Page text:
Updated on July 14, 2022
Since his dad taught him how to fish when he was a boy, David Mallahan has loved fishing. He knew from a young age that he wanted to fish for the rest of his life as it quickly became his passion.
Before becoming the fishing guide that he is today, Dave was a commercial fisherman. As he got older, he decided he wanted to settle down. Leaving for months at a time was becoming burdensome, so he decided to become a fishing guide, working for himself and staying close to home.
When asked about what to expect on a trip with him, Dave put it simply; you can expect to have a good time. He likes to laugh and he loves to catch fish—to him, that makes a great day.
He also said that you can expect to learn. Dave tries to help everyone that he takes out become a better fisherman in one way or another. He takes good anglers and novices alike, but no matter who his clientele is, he strives to show them something new about the sport of fishing.
Dave guides trips out of Scappoose, Oregon and takes anglers out to 3 main areas: the Cowlitz river, the rivers around the Olympic Peninsula, and the Columbia river. Fishing in Scappoose is a treat for Dave because there is fishing to be done year-round. The long Salmon season runs from spring all the way through November. Chinook or “King” Salmon start biting around March, and Dave will fish them hard into September. Starting in mid-August, he will start gearing towards Cohos and fish them into November.
Following the Salmon runs, Dave will transition into fishing Steelhead for the winter season. Dave believes that winter fishing is popular to a different breed of people due to more harsh weather conditions. The Steelhead season runs through mid-April, but picks back up quickly in June and continues through the summer. David believes that the long seasons spanning the entire year makes fishing in Scappoose one of a kind.
Growing up in the area, Dave spent time fishing from the age of 12 on the Cowlitz river as well as surrounding rivers. He hasn’t stopped fishing since. Now, at the age of 53, he has vast knowledge of the sport as well as the area he guides in.
Dave also said he uses top of the line gear that most people either don’t have, or won’t buy because of the price. Some guides in the area use lesser quality tackle, but Dave believes it’s worth spending the extra money for quality equipment that the customer probably wouldn’t have otherwise.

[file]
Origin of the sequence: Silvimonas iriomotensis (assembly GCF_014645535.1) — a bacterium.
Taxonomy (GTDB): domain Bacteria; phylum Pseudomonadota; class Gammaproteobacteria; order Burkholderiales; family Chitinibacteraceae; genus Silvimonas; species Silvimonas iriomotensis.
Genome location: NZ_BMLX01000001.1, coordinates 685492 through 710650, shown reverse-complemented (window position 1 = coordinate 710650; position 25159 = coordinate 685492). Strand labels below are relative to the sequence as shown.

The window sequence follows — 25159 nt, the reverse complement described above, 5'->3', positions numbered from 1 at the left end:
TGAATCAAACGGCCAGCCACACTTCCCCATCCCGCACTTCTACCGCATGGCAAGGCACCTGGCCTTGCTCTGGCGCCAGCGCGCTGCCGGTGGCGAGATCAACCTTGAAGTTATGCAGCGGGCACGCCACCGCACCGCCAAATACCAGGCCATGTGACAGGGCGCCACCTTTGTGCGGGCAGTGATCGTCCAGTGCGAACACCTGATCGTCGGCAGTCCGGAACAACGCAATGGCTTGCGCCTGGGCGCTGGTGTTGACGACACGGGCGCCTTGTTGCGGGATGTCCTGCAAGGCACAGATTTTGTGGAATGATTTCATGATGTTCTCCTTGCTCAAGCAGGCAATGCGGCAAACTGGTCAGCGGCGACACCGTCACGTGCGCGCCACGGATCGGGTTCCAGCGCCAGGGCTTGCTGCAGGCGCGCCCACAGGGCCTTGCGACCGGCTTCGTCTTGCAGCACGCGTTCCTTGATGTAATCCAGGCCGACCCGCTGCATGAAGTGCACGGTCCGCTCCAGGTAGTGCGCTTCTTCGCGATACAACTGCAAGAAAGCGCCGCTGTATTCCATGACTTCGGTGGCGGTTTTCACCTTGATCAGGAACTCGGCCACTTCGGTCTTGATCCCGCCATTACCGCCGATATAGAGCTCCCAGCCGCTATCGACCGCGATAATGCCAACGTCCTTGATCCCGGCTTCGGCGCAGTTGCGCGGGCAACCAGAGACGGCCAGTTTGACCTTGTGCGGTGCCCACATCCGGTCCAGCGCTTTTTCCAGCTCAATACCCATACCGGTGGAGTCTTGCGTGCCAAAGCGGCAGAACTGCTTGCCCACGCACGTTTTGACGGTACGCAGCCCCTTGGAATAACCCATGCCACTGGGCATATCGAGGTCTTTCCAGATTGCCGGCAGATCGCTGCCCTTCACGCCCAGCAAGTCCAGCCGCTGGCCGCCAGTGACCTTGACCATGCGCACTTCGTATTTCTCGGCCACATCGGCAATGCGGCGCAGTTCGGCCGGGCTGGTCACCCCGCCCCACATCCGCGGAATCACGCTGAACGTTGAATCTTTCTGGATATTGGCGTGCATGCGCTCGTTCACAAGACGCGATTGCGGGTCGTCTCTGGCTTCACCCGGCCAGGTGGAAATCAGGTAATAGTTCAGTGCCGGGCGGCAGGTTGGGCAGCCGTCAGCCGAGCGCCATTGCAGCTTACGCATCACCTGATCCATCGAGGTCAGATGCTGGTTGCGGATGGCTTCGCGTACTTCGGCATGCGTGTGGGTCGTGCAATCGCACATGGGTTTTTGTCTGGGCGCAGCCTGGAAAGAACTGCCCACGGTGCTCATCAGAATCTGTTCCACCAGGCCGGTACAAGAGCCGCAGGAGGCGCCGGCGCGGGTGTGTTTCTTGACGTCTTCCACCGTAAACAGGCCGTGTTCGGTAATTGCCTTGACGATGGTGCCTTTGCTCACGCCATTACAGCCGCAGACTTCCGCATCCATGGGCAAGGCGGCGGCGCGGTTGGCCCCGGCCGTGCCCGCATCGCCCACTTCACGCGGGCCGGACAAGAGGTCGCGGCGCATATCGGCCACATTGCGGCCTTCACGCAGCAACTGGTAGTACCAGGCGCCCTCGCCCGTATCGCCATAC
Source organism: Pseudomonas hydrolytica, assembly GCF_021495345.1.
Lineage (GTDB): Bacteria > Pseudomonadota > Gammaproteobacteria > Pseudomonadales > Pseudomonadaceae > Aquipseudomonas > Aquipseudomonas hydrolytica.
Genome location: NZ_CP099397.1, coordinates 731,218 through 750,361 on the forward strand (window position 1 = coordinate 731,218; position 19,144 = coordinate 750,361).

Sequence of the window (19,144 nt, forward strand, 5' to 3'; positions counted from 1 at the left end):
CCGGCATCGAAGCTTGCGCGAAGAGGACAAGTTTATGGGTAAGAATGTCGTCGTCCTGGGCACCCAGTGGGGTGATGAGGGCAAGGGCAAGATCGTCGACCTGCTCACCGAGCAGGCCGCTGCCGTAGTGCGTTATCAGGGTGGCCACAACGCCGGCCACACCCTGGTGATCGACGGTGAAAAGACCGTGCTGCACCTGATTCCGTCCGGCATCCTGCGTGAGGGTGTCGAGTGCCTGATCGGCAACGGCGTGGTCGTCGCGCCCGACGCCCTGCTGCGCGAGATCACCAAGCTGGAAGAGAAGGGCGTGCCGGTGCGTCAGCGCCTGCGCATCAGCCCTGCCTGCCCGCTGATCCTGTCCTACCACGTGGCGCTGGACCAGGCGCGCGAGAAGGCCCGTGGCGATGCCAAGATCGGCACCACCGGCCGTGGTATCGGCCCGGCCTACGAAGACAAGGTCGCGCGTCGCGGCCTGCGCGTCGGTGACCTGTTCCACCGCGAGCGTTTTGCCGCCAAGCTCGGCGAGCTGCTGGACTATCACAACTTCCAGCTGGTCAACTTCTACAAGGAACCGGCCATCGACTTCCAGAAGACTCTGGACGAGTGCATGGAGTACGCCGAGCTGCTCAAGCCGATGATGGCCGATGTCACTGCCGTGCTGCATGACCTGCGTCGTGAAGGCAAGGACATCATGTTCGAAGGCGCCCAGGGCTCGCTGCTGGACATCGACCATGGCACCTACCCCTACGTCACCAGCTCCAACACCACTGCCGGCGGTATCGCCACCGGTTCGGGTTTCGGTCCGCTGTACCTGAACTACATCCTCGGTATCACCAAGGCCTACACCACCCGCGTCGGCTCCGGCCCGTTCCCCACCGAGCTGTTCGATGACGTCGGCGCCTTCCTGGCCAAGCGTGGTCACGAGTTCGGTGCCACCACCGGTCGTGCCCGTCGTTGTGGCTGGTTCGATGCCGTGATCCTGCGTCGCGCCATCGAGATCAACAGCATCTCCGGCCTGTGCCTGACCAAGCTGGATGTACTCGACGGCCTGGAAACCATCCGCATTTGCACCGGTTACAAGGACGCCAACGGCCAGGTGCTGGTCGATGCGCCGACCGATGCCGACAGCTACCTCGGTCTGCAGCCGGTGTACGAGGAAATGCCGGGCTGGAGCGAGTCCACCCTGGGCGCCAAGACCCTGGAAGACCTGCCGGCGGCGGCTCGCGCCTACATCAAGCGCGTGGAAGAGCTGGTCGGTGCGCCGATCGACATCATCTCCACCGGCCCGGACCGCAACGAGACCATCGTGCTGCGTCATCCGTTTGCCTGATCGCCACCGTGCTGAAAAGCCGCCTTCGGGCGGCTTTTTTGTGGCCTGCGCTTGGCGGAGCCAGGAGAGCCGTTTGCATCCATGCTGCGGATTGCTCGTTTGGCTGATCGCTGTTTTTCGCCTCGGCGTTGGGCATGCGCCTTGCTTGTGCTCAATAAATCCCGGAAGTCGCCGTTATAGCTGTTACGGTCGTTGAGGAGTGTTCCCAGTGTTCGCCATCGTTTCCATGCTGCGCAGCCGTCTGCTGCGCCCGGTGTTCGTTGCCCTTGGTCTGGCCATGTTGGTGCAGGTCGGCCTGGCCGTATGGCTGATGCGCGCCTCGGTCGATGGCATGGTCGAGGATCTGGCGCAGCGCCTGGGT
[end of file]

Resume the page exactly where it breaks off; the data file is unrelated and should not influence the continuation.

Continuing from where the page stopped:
He also prides himself on the fact that he is easy going with his customers and won’t yell at them. It can be stressful trying to get people hooked into fish, and sometimes, other guides have a tendency to get frustrated and snap at clients. Dave said that it’s important to keep your cool and he believes that he does so.
For winter Steelhead fishing, Dave will take anglers to the Cowlitz river and the rivers on the Olympic Peninsula. Later in the season, he likes to head to the Palama and Louis rivers as well. For the spring Chinook season, Dave likes to fish the Cowlitz river, Columbia river, Palama river, and Louis river. Dave’s favorite and most commonly fished spot is the Columbia, and he will mostly take anglers there if they’re targeting Chinook.
When asked about his favorite trip to take people on, Dave said it had to be winter Steelhead. He finds the combination of the challenging weather and the fish themselves to be exciting, and he also appreciates the type of customer that is willing to come on a winter trip.
Dave said he also enjoys catching King Salmon because of their size. He recalled that in the past, he has consistently caught 40-50 pound Kings. Recently, they’ve been somewhat smaller, and to catch one over 40 pounds has become less frequent.
Dave vividly remembers one experience in 2015 out on the Olympic Peninsula with a customer from California. The customer had hooked into a monster Steelhead and they knew that it had the potential to be a trophy sized fish. Dave was in and out of the drift boat over half a dozen times trying to get the fish netted, but it didn’t tire easily.
Over the course of the 45 minute fight, Dave grew more and more nervous that they were going to lose the fish. It felt as though this huge Steelhead had the upper hand the majority of the time. Eventually Dave did help the customer land the fish, got it in the boat, and weighed it. The Steelhead weighed in at 31 pounds, well over the 20 pound cutoff to be considered a trophy. The customers from California continued fishing with Dave for a number of years, but haven’t had the chance to come back for a trip in a while.
As much as Dave loves to catch Salmon and Steelhead, he is drawn towards large Bluefin Tuna. He said that he has been Tuna fishing on the West Coast out of California and caught a 60 pound Tuna, but what he really wants to do is head out to the East Coast and catch a couple hundred pounder like in the show Wicked Tuna.
If you're interested in booking a trip with David, you can see his listed trips here. Sounds like your guaranteed to have a Damn Good time.